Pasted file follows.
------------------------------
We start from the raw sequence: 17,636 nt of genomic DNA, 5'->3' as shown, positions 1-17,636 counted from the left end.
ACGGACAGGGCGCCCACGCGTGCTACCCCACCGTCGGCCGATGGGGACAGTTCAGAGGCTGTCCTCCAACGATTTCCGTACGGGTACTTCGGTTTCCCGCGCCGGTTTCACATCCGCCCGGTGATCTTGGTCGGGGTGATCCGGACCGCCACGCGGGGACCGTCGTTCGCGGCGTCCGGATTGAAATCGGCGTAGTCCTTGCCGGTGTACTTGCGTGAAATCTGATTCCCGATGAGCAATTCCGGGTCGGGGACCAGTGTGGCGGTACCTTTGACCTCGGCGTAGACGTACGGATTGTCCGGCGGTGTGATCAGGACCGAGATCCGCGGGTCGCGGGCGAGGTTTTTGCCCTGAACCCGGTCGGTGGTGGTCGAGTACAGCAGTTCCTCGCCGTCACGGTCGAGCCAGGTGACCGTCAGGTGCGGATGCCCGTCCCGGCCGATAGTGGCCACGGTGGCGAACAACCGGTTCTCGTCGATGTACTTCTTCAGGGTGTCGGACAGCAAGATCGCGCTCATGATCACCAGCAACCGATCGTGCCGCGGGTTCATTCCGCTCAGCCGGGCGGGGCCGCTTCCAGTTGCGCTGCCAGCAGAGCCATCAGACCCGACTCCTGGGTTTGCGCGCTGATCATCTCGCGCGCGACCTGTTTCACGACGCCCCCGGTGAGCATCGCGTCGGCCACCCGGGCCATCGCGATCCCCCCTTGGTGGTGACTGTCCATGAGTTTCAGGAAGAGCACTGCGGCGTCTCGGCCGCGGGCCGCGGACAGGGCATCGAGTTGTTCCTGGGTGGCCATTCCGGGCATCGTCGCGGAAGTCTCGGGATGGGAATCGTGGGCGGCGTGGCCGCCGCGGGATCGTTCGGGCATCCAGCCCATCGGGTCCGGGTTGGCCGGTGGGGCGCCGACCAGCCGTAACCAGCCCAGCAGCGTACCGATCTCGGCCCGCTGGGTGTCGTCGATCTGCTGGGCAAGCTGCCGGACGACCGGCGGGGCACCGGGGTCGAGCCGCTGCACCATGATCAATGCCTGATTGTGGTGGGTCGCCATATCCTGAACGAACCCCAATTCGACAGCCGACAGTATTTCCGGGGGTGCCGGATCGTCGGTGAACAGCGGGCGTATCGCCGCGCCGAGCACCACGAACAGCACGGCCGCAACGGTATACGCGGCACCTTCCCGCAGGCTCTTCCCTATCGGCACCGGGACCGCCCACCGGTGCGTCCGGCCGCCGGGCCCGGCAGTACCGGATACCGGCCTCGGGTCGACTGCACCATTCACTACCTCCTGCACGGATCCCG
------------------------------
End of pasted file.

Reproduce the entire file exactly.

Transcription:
We start from the raw sequence: 17,636 nt of genomic DNA, 5'->3' as shown, positions 1-17,636 counted from the left end.
ACGGACAGGGCGCCCACGCGTGCTACCCCACCGTCGGCCGATGGGGACAGTTCAGAGGCTGTCCTCCAACGATTTCCGTACGGGTACTTCGGTTTCCCGCGCCGGTTTCACATCCGCCCGGTGATCTTGGTCGGGGTGATCCGGACCGCCACGCGGGGACCGTCGTTCGCGGCGTCCGGATTGAAATCGGCGTAGTCCTTGCCGGTGTACTTGCGTGAAATCTGATTCCCGATGAGCAATTCCGGGTCGGGGACCAGTGTGGCGGTACCTTTGACCTCGGCGTAGACGTACGGATTGTCCGGCGGTGTGATCAGGACCGAGATCCGCGGGTCGCGGGCGAGGTTTTTGCCCTGAACCCGGTCGGTGGTGGTCGAGTACAGCAGTTCCTCGCCGTCACGGTCGAGCCAGGTGACCGTCAGGTGCGGATGCCCGTCCCGGCCGATAGTGGCCACGGTGGCGAACAACCGGTTCTCGTCGATGTACTTCTTCAGGGTGTCGGACAGCAAGATCGCGCTCATGATCACCAGCAACCGATCGTGCCGCGGGTTCATTCCGCTCAGCCGGGCGGGGCCGCTTCCAGTTGCGCTGCCAGCAGAGCCATCAGACCCGACTCCTGGGTTTGCGCGCTGATCATCTCGCGCGCGACCTGTTTCACGACGCCCCCGGTGAGCATCGCGTCGGCCACCCGGGCCATCGCGATCCCCCCTTGGTGGTGACTGTCCATGAGTTTCAGGAAGAGCACTGCGGCGTCTCGGCCGCGGGCCGCGGACAGGGCATCGAGTTGTTCCTGGGTGGCCATTCCGGGCATCGTCGCGGAAGTCTCGGGATGGGAATCGTGGGCGGCGTGGCCGCCGCGGGATCGTTCGGGCATCCAGCCCATCGGGTCCGGGTTGGCCGGTGGGGCGCCGACCAGCCGTAACCAGCCCAGCAGCGTACCGATCTCGGCCCGCTGGGTGTCGTCGATCTGCTGGGCAAGCTGCCGGACGACCGGCGGGGCACCGGGGTCGAGCCGCTGCACCATGATCAATGCCTGATTGTGGTGGGTCGCCATATCCTGAACGAACCCCAATTCGACAGCCGACAGTATTTCCGGGGGTGCCGGATCGTCGGTGAACAGCGGGCGTATCGCCGCGCCGAGCACCACGAACAGCACGGCCGCAACGGTATACGCGGCACCTTCCCGCAGGCTCTTCCCTATCGGCACCGGGACCGCCCACCGGTGCGTCCGGCCGCCGGGCCCGGCAGTACCGGATACCGGCCTCGGGTCGACTGCACCATTCACTACCTCCTGCACGGATCCCG